Here you can see that I used *= instead of c = a * b. In more modern mathematical libraries, very complex expression template mechanisms are used that eliminate this problem. In this case, I actually got very slightly faster results from valarray, although that's probably just because the contents were already in cache. The overhead that you are seeing is simply redundant temporaries and nothing intrinsic to valarray, specifically- you'd see the same behaviour with something like std::string.

share|improve this answer
1  
I verified your results. This change is not slight change though. Many compounding expression cannot always be done using *=, += /= –  shangping Jul 27 '11 at 22:19
    
@shangping: In that case, if you allocated a new result array for each of the temporary variables that you needed, you would see a similar slowdown for double as for valarray. –  Puppy Jul 28 '11 at 8:58
    
+1 as a one year celebration for this post –  Johan Lundberg Jul 27 '12 at 14:51
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I finally got this through using delayed evaluation. The code may be ugly since I am just starting learning these c++ advanced concepts. Correct me if you have better idea please. Thanks a lot for all your assistance. Here is the code:

#include <iostream>
#include <valarray>
#include <iostream>
#include "windows.h"

using namespace std ;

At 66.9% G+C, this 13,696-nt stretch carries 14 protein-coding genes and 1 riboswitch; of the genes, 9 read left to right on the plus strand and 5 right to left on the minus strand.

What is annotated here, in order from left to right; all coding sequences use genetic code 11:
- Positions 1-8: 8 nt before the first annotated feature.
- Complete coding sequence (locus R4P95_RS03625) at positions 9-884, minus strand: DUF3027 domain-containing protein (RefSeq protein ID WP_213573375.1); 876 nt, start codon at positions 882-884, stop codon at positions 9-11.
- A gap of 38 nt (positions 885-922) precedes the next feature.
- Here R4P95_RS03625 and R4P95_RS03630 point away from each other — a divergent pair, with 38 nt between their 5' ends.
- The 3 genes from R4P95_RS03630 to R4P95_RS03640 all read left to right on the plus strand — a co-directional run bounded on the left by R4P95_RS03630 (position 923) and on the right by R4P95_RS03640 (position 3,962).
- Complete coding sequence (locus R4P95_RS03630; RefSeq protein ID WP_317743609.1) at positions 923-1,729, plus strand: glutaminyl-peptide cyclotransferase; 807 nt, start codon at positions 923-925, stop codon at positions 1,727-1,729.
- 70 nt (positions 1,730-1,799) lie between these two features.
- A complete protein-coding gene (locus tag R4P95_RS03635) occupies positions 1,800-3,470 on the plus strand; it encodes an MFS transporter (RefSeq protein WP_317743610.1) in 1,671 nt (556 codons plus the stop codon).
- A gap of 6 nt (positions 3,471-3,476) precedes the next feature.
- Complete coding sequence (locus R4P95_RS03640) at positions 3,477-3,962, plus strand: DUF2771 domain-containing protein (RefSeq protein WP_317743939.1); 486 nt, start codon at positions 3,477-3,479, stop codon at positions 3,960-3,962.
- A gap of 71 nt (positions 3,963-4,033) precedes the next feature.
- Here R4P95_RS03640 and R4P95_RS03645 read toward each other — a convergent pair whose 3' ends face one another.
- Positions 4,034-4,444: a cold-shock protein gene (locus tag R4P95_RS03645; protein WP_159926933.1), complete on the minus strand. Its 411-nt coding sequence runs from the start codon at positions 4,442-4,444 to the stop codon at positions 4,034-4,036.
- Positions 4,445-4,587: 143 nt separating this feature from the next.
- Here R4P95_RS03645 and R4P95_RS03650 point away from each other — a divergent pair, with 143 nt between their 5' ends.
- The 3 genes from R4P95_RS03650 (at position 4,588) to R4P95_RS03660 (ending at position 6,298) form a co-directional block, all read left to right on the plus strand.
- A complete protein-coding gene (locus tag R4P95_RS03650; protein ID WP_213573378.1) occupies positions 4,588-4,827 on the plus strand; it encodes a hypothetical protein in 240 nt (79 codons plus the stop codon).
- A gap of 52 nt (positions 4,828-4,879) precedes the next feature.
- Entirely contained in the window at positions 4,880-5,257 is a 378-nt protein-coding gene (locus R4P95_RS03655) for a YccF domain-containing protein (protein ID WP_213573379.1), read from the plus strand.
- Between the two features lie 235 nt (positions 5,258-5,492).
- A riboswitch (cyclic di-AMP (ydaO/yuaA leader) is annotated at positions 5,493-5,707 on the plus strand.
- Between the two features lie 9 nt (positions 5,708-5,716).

SYSTEMTIME stime;
LARGE_INTEGER sys_freq;

double gettime_hp();
//to improve the c=a*b (it will generate a temp first, assigned to c and delete the temp
//which causes the program really slow
//the solution is the expression template and let the compiler to decide when all the expression is known
//delayed evaluation
//typedef valarray<double> Vector;
class Vector;
class VecMul
{
public:
    const Vector& va;
    const Vector& vb;
    //Vector& vc;
    VecMul(const Vector& v1,const Vector& v2):va(v1),vb(v2){}
    operator Vector();
};

class Vector:public valarray<double>
{
    valarray<double> *p;
public:
    explicit Vector(int n)
    {
        p=new valarray<double>(n);
    }
    Vector& operator=(const VecMul &m)
    {
        for(int i=0;i<m.va.size();i++) (*p)[i]=(m.va)[i]*(m.vb)[i];//ambiguous
        return *this;
    }
    double& operator[](int i) const {return (*p)[i];}  //const vector_type[i]
    int size()const {return (*p).size();}
};



inline VecMul operator*(const Vector& v1,const Vector& v2)
{
    return VecMul(v1,v2);
}


int main()
{
    enum { N = 5*1024*1024 };
    Vector a(N), b(N), c(N) ;
    QueryPerformanceFrequency(&sys_freq);   
    int i,j;
    for(  j=0 ; j<8 ; ++j )
    {
        for(  i=0 ; i<N ; ++i ) 
        {
            a[i]=rand();
            b[i]=rand();
        }

        double* a1 = &a[0], *b1 = &b[0], *c1 = &c[0] ;
        double dtime=gettime_hp();
        for(  i=0 ; i<N ; ++i ) c1[i] = a1[i] * b1[i] ;
        dtime=gettime_hp()-dtime;
        cout << "double operator* " << dtime << " ms\n" ;